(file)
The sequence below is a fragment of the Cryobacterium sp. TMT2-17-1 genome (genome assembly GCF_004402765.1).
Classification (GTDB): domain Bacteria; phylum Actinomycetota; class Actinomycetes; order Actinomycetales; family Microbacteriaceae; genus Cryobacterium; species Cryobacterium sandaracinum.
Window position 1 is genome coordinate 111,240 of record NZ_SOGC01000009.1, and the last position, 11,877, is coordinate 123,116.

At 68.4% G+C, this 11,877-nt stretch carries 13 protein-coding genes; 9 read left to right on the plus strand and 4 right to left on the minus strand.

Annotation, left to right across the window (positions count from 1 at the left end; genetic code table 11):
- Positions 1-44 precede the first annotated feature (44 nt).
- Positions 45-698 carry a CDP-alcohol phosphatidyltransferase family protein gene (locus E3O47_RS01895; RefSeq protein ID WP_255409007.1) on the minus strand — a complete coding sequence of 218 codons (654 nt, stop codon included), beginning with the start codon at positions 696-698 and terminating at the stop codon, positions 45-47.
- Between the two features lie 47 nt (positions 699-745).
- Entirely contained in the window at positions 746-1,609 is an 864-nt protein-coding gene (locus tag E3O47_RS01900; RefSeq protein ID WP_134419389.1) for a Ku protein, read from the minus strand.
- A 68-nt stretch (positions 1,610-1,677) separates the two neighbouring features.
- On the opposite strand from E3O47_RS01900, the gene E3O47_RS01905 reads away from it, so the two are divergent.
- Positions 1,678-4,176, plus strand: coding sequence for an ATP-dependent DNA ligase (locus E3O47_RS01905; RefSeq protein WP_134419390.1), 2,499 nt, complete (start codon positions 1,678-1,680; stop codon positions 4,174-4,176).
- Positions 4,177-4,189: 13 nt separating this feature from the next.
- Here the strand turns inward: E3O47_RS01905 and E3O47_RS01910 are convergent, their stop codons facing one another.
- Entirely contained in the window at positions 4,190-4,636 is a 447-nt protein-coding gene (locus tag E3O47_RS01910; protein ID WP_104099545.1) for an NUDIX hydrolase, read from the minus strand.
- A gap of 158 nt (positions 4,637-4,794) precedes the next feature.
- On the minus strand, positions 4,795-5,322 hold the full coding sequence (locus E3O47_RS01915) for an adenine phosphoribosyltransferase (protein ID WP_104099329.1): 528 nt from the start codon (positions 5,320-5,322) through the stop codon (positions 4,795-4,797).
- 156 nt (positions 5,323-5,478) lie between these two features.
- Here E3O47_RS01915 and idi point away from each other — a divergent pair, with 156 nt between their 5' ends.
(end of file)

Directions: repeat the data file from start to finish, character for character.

The sequence below is a fragment of the Cryobacterium sp. TMT2-17-1 genome (genome assembly GCF_004402765.1).
Classification (GTDB): domain Bacteria; phylum Actinomycetota; class Actinomycetes; order Actinomycetales; family Microbacteriaceae; genus Cryobacterium; species Cryobacterium sandaracinum.
Window position 1 is genome coordinate 111,240 of record NZ_SOGC01000009.1, and the last position, 11,877, is coordinate 123,116.

At 68.4% G+C, this 11,877-nt stretch carries 13 protein-coding genes; 9 read left to right on the plus strand and 4 right to left on the minus strand.

Annotation, left to right across the window (positions count from 1 at the left end; genetic code table 11):
- Positions 1-44 precede the first annotated feature (44 nt).
- Positions 45-698 carry a CDP-alcohol phosphatidyltransferase family protein gene (locus E3O47_RS01895; RefSeq protein ID WP_255409007.1) on the minus strand — a complete coding sequence of 218 codons (654 nt, stop codon included), beginning with the start codon at positions 696-698 and terminating at the stop codon, positions 45-47.
- Between the two features lie 47 nt (positions 699-745).
- Entirely contained in the window at positions 746-1,609 is an 864-nt protein-coding gene (locus tag E3O47_RS01900; RefSeq protein ID WP_134419389.1) for a Ku protein, read from the minus strand.
- A 68-nt stretch (positions 1,610-1,677) separates the two neighbouring features.
- On the opposite strand from E3O47_RS01900, the gene E3O47_RS01905 reads away from it, so the two are divergent.
- Positions 1,678-4,176, plus strand: coding sequence for an ATP-dependent DNA ligase (locus E3O47_RS01905; RefSeq protein WP_134419390.1), 2,499 nt, complete (start codon positions 1,678-1,680; stop codon positions 4,174-4,176).
- Positions 4,177-4,189: 13 nt separating this feature from the next.
- Here the strand turns inward: E3O47_RS01905 and E3O47_RS01910 are convergent, their stop codons facing one another.
- Entirely contained in the window at positions 4,190-4,636 is a 447-nt protein-coding gene (locus tag E3O47_RS01910; protein ID WP_104099545.1) for an NUDIX hydrolase, read from the minus strand.
- A gap of 158 nt (positions 4,637-4,794) precedes the next feature.
- On the minus strand, positions 4,795-5,322 hold the full coding sequence (locus E3O47_RS01915) for an adenine phosphoribosyltransferase (protein ID WP_104099329.1): 528 nt from the start codon (positions 5,320-5,322) through the stop codon (positions 4,795-4,797).
- 156 nt (positions 5,323-5,478) lie between these two features.
- Here E3O47_RS01915 and idi point away from each other — a divergent pair, with 156 nt between their 5' ends.